Vicarious Liability and Changes to Hare Season and Deer Act

As fellow farmers, gamekeepers and landowners, we were startled to find that some people moving in the same circles were still blissfully unaware of the recent important changes to the Wildlife and Natural Environment (Scotland) Act 2011. We’ve put together the details below to give you a starting point if you yourself were unaware of changes or would like some insight on the law of Vicarious Liability.

What is Vicarious Liability?

Vicarious liability is a newly introduced law to protect wildlife by ensuring landowners and managers take appropriate actions to ensure that they, their employees and contractors act within the law. An important note is that businesses must take every step to ensure they act within the Wildlife and Natural Environment (Scotland) Act. Landowners who do not could face criminal prosecution for the actions of their employees, contractors or indeed anyone else operating on their land. There are also several changes involving newly introduced close seasons for Hare and Deer.

Protection of Brown and Mountain Hares

In an attempt to provide protection for hares during times when they are likely to have dependent young, close seasons have been introduced for brown hares (01 February – 30 September) and mountain hares (01 March – 31 July).

Amendments to the Deer Act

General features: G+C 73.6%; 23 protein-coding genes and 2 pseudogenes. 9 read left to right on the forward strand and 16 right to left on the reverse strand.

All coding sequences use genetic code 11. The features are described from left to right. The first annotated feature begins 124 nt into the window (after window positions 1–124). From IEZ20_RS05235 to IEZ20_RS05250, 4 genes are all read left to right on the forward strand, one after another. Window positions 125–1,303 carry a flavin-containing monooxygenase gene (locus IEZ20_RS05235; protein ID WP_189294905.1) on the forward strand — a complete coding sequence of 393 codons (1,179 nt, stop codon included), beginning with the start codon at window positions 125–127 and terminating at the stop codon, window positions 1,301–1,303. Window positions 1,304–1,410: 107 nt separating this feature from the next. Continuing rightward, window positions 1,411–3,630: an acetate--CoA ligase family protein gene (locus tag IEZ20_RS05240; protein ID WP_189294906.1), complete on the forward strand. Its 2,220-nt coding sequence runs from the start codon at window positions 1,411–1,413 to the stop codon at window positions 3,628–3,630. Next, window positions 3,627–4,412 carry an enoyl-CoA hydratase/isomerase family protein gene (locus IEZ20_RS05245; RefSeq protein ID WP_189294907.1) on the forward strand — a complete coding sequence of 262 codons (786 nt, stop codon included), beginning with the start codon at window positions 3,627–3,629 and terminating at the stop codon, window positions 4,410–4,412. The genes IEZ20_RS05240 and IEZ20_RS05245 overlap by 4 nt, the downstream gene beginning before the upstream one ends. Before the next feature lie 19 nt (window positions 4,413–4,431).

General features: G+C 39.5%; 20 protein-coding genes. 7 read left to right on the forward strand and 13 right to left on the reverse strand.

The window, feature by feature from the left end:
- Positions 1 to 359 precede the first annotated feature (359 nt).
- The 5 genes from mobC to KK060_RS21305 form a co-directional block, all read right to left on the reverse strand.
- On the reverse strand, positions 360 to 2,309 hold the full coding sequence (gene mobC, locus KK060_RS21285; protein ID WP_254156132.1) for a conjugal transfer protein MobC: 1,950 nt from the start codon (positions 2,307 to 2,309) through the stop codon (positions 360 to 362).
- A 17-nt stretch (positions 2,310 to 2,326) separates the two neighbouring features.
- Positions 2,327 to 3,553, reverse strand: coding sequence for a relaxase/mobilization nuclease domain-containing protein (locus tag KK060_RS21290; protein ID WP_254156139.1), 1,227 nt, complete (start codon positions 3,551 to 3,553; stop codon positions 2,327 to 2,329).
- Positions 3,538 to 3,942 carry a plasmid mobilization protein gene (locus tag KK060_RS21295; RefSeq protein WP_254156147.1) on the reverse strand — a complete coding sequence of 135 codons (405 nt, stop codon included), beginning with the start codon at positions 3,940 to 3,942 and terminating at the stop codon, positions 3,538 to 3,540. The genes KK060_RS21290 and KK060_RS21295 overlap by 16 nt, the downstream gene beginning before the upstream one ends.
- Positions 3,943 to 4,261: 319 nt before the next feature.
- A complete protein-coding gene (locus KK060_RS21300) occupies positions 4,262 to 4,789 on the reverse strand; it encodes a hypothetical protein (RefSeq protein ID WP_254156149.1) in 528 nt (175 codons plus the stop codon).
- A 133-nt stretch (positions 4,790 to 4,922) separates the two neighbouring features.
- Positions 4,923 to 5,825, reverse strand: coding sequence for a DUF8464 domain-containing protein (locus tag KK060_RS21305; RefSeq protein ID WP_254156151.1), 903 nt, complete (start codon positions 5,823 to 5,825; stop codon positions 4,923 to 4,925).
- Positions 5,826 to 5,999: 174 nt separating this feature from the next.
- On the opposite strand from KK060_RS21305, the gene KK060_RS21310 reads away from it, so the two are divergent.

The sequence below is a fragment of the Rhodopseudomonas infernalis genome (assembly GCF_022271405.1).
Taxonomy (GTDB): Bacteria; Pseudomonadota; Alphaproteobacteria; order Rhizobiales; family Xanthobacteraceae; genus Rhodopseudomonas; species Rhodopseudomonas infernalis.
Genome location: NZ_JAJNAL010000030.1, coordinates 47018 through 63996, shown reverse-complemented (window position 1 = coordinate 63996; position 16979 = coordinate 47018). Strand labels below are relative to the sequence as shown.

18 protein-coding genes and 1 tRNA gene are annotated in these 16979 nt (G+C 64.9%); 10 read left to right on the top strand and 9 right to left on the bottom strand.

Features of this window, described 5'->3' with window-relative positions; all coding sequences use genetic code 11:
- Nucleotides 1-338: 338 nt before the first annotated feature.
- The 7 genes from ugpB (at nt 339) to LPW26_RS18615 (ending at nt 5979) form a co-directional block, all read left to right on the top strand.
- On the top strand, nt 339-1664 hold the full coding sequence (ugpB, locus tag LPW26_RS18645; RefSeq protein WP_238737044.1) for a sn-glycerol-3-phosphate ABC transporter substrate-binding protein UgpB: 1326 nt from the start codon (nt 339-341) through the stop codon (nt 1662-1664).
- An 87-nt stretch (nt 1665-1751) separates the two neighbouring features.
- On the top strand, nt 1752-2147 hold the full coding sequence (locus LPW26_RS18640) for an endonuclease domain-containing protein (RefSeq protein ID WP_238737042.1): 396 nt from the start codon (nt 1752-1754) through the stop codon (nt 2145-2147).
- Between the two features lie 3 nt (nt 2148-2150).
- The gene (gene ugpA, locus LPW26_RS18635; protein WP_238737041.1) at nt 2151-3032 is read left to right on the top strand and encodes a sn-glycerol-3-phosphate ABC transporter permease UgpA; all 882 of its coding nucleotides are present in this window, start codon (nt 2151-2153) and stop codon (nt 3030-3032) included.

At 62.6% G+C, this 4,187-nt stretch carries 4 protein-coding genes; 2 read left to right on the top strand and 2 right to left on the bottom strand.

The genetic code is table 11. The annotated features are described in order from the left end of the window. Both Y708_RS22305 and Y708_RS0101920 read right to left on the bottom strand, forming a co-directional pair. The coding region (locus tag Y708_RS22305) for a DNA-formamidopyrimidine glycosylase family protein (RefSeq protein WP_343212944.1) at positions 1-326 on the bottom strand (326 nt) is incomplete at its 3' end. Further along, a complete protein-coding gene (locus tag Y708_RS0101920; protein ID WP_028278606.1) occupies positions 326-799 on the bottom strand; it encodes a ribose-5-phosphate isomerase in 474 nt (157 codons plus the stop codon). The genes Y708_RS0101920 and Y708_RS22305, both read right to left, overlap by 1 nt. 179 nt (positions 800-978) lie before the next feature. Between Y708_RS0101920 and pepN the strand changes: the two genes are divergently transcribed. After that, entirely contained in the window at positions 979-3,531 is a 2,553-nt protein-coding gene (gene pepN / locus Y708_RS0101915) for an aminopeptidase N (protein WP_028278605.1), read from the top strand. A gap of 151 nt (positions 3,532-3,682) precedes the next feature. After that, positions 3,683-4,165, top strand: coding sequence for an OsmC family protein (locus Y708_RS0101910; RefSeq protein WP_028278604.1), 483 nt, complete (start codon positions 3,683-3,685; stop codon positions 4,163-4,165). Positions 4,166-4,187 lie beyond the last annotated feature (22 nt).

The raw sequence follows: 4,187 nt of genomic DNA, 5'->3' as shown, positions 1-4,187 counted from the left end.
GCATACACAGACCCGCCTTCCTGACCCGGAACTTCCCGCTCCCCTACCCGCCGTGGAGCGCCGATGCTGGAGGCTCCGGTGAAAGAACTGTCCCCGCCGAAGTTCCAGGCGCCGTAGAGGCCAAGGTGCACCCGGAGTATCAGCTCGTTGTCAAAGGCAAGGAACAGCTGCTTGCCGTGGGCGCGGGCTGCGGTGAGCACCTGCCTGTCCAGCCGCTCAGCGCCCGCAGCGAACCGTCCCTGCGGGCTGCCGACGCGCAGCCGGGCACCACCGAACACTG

The main changes to the deer act are made in relation to deer management and the law is clarified on despatching of suffering or injured deer. New close seasons for deer are:

Deer Type

Buck Close Season

Roe Close Season

Fallow Deer

1st May – 31st July

16th February – 20th October

Red Deer

21st October – 30th June

16th February – 20th October

Red/Sika deer hybrid

21st October – 30th June

16th February – 20th October

Roe Deer

21st October – 31st March

1st April – 20th October

Sika deer

21st October – 30th June

16th February – 20th October.

Snare Laws Get Tighter

Newly introduced snaring laws include the duty to inspect, record keep, seek authorisation from land owners, tagging all snares with ID codes and attending a compulsory training course. While the ID tagging is not likely to come into effect in 2012, it’s advised that you get organised and attend a training course, on completion of said training course you will be given an ID number.

Before you stock up on the latest shooting clothing or stalking gear, take note as these amendments concern and should be of interest to you if you own or work within a shooting business or simply own or control land. Download and read more about the Wildlife and Natural Environment (Scotland) Act 2011 to ensure your compliance.

Have Your Say

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